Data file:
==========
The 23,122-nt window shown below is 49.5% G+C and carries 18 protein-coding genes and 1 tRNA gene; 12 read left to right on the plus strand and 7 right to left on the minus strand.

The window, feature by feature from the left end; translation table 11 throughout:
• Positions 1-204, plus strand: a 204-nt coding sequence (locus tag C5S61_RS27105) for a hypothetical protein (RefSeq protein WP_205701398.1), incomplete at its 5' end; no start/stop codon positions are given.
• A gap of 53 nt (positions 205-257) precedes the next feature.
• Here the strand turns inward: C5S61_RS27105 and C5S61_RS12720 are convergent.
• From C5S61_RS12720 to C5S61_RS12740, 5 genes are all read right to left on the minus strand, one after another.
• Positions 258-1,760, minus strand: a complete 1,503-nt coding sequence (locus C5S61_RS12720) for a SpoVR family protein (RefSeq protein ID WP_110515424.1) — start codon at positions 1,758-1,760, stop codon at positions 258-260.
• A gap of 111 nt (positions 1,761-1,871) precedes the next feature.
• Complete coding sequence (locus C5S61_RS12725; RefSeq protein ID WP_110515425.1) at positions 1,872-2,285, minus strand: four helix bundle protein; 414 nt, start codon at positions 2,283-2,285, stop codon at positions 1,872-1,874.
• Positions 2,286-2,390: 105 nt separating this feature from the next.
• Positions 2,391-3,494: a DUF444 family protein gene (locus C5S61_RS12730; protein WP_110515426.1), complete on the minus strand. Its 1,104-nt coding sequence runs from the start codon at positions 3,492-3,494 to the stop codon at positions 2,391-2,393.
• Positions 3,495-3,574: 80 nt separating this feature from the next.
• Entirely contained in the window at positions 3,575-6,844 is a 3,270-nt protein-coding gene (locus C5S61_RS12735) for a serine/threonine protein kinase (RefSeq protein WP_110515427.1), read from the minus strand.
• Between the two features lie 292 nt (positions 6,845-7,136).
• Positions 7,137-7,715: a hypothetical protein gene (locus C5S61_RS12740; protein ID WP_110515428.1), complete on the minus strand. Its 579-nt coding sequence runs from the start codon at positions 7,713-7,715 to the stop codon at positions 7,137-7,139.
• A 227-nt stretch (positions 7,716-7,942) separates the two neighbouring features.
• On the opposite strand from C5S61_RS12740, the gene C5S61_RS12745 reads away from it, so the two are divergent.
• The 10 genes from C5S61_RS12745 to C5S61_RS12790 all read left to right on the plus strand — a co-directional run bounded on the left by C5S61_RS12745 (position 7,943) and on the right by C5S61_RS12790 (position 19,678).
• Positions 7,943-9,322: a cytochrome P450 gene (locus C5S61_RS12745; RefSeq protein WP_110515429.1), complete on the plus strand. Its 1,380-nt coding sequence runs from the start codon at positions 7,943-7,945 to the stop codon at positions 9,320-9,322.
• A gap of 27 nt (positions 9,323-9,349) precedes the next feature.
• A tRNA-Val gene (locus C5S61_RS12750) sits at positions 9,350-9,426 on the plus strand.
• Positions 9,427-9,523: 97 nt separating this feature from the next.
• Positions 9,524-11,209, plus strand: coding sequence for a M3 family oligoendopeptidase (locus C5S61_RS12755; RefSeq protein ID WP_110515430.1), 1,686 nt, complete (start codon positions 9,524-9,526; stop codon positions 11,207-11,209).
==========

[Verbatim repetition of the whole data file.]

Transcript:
The 23,122-nt window shown below is 49.5% G+C and carries 18 protein-coding genes and 1 tRNA gene; 12 read left to right on the plus strand and 7 right to left on the minus strand.

The window, feature by feature from the left end; translation table 11 throughout:
• Positions 1-204, plus strand: a 204-nt coding sequence (locus tag C5S61_RS27105) for a hypothetical protein (RefSeq protein WP_205701398.1), incomplete at its 5' end; no start/stop codon positions are given.
• A gap of 53 nt (positions 205-257) precedes the next feature.
• Here the strand turns inward: C5S61_RS27105 and C5S61_RS12720 are convergent.
• From C5S61_RS12720 to C5S61_RS12740, 5 genes are all read right to left on the minus strand, one after another.
• Positions 258-1,760, minus strand: a complete 1,503-nt coding sequence (locus C5S61_RS12720) for a SpoVR family protein (RefSeq protein ID WP_110515424.1) — start codon at positions 1,758-1,760, stop codon at positions 258-260.
• A gap of 111 nt (positions 1,761-1,871) precedes the next feature.
• Complete coding sequence (locus C5S61_RS12725; RefSeq protein ID WP_110515425.1) at positions 1,872-2,285, minus strand: four helix bundle protein; 414 nt, start codon at positions 2,283-2,285, stop codon at positions 1,872-1,874.
• Positions 2,286-2,390: 105 nt separating this feature from the next.
• Positions 2,391-3,494: a DUF444 family protein gene (locus C5S61_RS12730; protein WP_110515426.1), complete on the minus strand. Its 1,104-nt coding sequence runs from the start codon at positions 3,492-3,494 to the stop codon at positions 2,391-2,393.
• Positions 3,495-3,574: 80 nt separating this feature from the next.
• Entirely contained in the window at positions 3,575-6,844 is a 3,270-nt protein-coding gene (locus C5S61_RS12735) for a serine/threonine protein kinase (RefSeq protein WP_110515427.1), read from the minus strand.
• Between the two features lie 292 nt (positions 6,845-7,136).
• Positions 7,137-7,715: a hypothetical protein gene (locus C5S61_RS12740; protein ID WP_110515428.1), complete on the minus strand. Its 579-nt coding sequence runs from the start codon at positions 7,713-7,715 to the stop codon at positions 7,137-7,139.
• A 227-nt stretch (positions 7,716-7,942) separates the two neighbouring features.
• On the opposite strand from C5S61_RS12740, the gene C5S61_RS12745 reads away from it, so the two are divergent.
• The 10 genes from C5S61_RS12745 to C5S61_RS12790 all read left to right on the plus strand — a co-directional run bounded on the left by C5S61_RS12745 (position 7,943) and on the right by C5S61_RS12790 (position 19,678).
• Positions 7,943-9,322: a cytochrome P450 gene (locus C5S61_RS12745; RefSeq protein WP_110515429.1), complete on the plus strand. Its 1,380-nt coding sequence runs from the start codon at positions 7,943-7,945 to the stop codon at positions 9,320-9,322.
• A gap of 27 nt (positions 9,323-9,349) precedes the next feature.
• A tRNA-Val gene (locus C5S61_RS12750) sits at positions 9,350-9,426 on the plus strand.
• Positions 9,427-9,523: 97 nt separating this feature from the next.
• Positions 9,524-11,209, plus strand: coding sequence for a M3 family oligoendopeptidase (locus C5S61_RS12755; RefSeq protein ID WP_110515430.1), 1,686 nt, complete (start codon positions 9,524-9,526; stop codon positions 11,207-11,209).